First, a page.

#### Abstract

The fast dipole method (FDM) is extended to analyze the scattering of dielectric and magnetic materials by solving the volume integral equation (VIE). The FDM is based on the equivalent dipole method (EDM) and can achieve the separation of the field dipole and source dipole, which reduces the complexity of interactions between two far groups (such as group and group ) from to , where and are the numbers of dipoles in group and group , respectively. Targets including left-handed materials (LHMs), which are a kind of dielectric and magnetic materials, are calculated to demonstrate the merits of the FDM. Furthermore, in this study we find that the convergence may become much slower when the targets include LHMs compared with conventional electromagnetic materials. Numerical results about convergence characteristics are presented to show this property.

#### 1. Introduction

The electromagnetic materials have gained wide attention and interest for a long time. The method of moments (MoM) based on the volume integral equation (VIE) [1] is one of the most popular numerical methods to analyze the scattering of the electromagnetic materials. However, the conventional MoM needs CPU time and memory requirement for an iterative solver. The complexity is very expensive for a personal computer with limited resources. Fortunately, many methods have been proposed in the past decades to deal with this problem, such as multilevel fast multipole algorithm (MLFMA) [2–4], the adaptive integral method (AIM) [5, 6], and the conjugate gradient-fast Fourier transform (CG-FFT) [7]. These methods improve the efficiency (computer storage and solution time) of the conventional MoM.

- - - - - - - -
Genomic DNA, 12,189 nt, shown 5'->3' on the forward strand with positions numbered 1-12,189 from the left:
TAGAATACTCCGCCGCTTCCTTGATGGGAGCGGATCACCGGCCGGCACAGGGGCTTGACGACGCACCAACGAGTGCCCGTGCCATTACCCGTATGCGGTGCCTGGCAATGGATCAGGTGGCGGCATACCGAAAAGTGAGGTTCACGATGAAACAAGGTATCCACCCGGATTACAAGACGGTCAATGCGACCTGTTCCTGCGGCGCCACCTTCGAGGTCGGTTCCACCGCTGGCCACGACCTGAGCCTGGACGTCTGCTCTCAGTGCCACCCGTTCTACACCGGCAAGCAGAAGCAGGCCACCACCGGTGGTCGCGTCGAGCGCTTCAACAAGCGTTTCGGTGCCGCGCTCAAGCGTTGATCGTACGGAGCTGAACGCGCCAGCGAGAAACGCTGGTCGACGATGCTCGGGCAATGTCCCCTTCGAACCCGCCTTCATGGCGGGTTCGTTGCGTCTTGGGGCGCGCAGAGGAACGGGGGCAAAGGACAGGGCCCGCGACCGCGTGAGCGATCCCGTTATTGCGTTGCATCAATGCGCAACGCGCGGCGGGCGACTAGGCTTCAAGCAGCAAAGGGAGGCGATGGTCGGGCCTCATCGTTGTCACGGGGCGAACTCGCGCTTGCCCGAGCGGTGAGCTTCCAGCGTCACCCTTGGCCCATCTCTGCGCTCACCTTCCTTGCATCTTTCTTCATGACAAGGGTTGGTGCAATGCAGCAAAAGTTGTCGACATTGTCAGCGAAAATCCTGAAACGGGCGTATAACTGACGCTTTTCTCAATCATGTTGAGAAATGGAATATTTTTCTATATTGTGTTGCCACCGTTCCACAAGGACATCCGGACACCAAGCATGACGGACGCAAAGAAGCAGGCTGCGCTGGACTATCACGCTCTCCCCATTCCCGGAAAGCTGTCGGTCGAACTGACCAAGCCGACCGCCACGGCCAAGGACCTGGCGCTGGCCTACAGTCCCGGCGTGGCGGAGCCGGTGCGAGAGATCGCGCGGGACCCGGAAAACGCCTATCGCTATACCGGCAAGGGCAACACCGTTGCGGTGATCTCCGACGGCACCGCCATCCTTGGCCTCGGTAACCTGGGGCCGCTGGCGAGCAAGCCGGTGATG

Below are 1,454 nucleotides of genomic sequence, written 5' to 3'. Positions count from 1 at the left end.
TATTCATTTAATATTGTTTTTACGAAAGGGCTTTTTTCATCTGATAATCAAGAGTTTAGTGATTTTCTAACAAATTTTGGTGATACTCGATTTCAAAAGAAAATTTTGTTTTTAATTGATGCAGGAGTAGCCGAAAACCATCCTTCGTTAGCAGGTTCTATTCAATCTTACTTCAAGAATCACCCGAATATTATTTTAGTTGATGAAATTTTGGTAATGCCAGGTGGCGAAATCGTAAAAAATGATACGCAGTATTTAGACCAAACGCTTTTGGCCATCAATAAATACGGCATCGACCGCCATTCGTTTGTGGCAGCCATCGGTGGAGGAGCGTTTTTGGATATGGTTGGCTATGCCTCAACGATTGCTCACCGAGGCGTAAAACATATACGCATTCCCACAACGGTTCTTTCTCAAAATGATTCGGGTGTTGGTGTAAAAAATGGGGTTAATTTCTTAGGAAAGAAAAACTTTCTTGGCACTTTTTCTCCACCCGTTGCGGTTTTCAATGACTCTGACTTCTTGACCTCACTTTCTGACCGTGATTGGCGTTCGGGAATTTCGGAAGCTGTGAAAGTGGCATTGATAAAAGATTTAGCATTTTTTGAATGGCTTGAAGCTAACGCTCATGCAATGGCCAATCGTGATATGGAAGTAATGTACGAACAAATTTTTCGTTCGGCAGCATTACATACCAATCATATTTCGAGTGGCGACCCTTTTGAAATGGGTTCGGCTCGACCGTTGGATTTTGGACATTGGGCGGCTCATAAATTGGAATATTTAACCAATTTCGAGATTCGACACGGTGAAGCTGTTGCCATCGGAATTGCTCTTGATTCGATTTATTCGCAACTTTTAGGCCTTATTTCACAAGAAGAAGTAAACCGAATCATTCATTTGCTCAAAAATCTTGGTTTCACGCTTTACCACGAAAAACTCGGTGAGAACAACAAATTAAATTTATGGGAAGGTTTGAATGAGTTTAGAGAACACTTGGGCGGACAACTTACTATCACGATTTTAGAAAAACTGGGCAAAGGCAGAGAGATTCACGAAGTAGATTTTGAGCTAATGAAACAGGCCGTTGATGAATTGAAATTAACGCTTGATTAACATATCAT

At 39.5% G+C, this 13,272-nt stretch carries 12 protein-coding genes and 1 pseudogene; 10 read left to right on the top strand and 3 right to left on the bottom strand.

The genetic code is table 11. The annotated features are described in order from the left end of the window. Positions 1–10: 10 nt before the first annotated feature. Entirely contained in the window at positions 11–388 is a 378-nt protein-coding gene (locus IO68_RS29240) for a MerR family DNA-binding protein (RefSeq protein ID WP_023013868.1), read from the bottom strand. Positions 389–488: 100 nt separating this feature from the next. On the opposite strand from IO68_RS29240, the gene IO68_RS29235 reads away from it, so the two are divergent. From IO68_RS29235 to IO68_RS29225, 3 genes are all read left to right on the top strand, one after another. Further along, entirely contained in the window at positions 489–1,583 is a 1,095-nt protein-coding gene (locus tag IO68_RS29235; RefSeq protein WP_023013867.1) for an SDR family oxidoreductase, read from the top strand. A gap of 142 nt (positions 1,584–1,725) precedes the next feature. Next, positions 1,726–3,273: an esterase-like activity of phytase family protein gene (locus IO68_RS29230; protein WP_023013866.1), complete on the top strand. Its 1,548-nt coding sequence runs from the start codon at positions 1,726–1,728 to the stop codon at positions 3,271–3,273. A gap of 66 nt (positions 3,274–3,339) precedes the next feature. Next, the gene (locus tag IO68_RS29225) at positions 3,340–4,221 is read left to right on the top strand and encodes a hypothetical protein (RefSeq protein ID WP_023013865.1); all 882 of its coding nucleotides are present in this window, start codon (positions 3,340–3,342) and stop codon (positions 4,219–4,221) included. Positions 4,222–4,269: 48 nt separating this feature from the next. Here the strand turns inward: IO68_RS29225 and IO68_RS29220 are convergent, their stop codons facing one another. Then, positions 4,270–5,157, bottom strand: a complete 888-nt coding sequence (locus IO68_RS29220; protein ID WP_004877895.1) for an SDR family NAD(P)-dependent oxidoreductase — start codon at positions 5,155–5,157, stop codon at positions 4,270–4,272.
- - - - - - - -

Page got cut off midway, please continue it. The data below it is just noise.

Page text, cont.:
Recently, the equivalent dipole method (EDM) [8–10] is proposed to simplify the impedance matrix element filling procedure for the MoM, in which the Schaubert-Wilton-Glisson (SWG) [11] elements are equivalent to an infinitely small dipole. However, it cannot save memory and reduce iterative time. More recently, the fast dipole method (FDM) [12, 13] is developed to mitigate the problem of the EDM, which can efficiently calculate the interactions between far groups. It reduces the complexity of interactions between two far groups, such as group and group , from to , where and are the numbers of the dipoles in groups and , respectively.

In this work, we extended the FDM to analyze the scattering of dielectric and magnetic materials by solving the volume integral equation (VIE). These materials not only contain the conventional materials but also contain the left-handed materials (LHMs) and LHM-RHM (right-handed material) composite materials. We find that it usually converges slowly when solving the targets involving LHMs.